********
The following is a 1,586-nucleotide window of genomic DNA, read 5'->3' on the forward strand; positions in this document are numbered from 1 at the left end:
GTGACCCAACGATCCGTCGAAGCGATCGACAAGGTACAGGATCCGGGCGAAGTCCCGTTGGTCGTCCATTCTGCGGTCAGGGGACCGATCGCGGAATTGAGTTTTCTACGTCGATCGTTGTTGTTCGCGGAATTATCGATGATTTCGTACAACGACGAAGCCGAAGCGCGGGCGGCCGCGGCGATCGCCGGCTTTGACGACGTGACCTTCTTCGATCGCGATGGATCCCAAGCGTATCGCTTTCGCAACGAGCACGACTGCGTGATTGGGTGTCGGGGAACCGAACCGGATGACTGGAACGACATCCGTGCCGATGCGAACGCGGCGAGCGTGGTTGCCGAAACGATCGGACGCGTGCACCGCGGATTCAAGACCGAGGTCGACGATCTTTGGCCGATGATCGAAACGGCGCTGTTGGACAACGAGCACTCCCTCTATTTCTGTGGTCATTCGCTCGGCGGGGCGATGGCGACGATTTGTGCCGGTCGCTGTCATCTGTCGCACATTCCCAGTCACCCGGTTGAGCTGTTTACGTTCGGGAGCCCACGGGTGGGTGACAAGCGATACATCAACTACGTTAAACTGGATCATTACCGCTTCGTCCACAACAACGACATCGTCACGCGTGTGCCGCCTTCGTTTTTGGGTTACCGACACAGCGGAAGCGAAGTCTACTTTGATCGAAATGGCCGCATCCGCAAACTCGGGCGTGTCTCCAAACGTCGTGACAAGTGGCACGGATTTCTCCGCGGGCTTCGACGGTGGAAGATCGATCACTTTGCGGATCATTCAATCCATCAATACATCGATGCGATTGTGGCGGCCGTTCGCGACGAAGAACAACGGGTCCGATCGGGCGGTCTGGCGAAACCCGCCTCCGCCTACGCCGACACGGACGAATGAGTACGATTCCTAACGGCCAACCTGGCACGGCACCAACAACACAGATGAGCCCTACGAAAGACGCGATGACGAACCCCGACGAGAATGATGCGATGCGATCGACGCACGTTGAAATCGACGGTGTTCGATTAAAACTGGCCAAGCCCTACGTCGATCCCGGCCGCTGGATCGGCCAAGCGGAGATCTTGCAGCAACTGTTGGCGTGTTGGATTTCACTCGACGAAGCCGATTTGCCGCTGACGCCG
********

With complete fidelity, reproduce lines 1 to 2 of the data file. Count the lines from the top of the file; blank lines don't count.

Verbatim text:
The following is a 1,586-nucleotide window of genomic DNA, read 5'->3' on the forward strand; positions in this document are numbered from 1 at the left end:
GTGACCCAACGATCCGTCGAAGCGATCGACAAGGTACAGGATCCGGGCGAAGTCCCGTTGGTCGTCCATTCTGCGGTCAGGGGACCGATCGCGGAATTGAGTTTTCTACGTCGATCGTTGTTGTTCGCGGAATTATCGATGATTTCGTACAACGACGAAGCCGAAGCGCGGGCGGCCGCGGCGATCGCCGGCTTTGACGACGTGACCTTCTTCGATCGCGATGGATCCCAAGCGTATCGCTTTCGCAACGAGCACGACTGCGTGATTGGGTGTCGGGGAACCGAACCGGATGACTGGAACGACATCCGTGCCGATGCGAACGCGGCGAGCGTGGTTGCCGAAACGATCGGACGCGTGCACCGCGGATTCAAGACCGAGGTCGACGATCTTTGGCCGATGATCGAAACGGCGCTGTTGGACAACGAGCACTCCCTCTATTTCTGTGGTCATTCGCTCGGCGGGGCGATGGCGACGATTTGTGCCGGTCGCTGTCATCTGTCGCACATTCCCAGTCACCCGGTTGAGCTGTTTACGTTCGGGAGCCCACGGGTGGGTGACAAGCGATACATCAACTACGTTAAACTGGATCATTACCGCTTCGTCCACAACAACGACATCGTCACGCGTGTGCCGCCTTCGTTTTTGGGTTACCGACACAGCGGAAGCGAAGTCTACTTTGATCGAAATGGCCGCATCCGCAAACTCGGGCGTGTCTCCAAACGTCGTGACAAGTGGCACGGATTTCTCCGCGGGCTTCGACGGTGGAAGATCGATCACTTTGCGGATCATTCAATCCATCAATACATCGATGCGATTGTGGCGGCCGTTCGCGACGAAGAACAACGGGTCCGATCGGGCGGTCTGGCGAAACCCGCCTCCGCCTACGCCGACACGGACGAATGAGTACGATTCCTAACGGCCAACCTGGCACGGCACCAACAACACAGATGAGCCCTACGAAAGACGCGATGACGAACCCCGACGAGAATGATGCGATGCGATCGACGCACGTTGAAATCGACGGTGTTCGATTAAAACTGGCCAAGCCCTACGTCGATCCCGGCCGCTGGATCGGCCAAGCGGAGATCTTGCAGCAACTGTTGGCGTGTTGGATTTCACTCGACGAAGCCGATTTGCCGCTGACGCCG